Wednesday, June 3, 2020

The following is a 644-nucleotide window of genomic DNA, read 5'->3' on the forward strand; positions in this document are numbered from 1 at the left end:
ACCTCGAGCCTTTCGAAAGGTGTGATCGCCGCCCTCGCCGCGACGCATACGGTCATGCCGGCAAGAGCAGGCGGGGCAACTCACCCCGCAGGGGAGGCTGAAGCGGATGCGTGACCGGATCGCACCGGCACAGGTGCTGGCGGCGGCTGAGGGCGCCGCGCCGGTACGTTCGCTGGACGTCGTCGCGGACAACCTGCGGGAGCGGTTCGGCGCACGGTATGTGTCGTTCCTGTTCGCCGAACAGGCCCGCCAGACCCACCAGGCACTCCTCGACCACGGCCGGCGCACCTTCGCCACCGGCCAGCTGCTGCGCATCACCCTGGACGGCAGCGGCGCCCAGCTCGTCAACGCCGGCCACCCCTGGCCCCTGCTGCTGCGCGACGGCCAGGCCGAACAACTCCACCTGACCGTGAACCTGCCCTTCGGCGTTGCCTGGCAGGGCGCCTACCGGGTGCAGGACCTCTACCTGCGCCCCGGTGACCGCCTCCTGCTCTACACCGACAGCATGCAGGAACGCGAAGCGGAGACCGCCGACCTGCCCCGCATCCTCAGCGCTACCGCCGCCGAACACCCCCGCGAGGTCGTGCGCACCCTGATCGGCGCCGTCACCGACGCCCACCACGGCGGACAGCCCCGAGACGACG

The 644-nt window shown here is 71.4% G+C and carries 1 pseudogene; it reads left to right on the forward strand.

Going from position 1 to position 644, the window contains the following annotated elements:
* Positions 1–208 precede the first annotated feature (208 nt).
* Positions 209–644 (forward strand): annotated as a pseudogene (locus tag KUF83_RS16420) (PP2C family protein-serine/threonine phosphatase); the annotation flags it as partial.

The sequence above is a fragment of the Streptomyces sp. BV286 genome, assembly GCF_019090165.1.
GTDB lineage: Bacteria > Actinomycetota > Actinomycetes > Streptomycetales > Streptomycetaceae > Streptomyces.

Importance Neutrality Third Parties Dispute Resolution - 3025 Words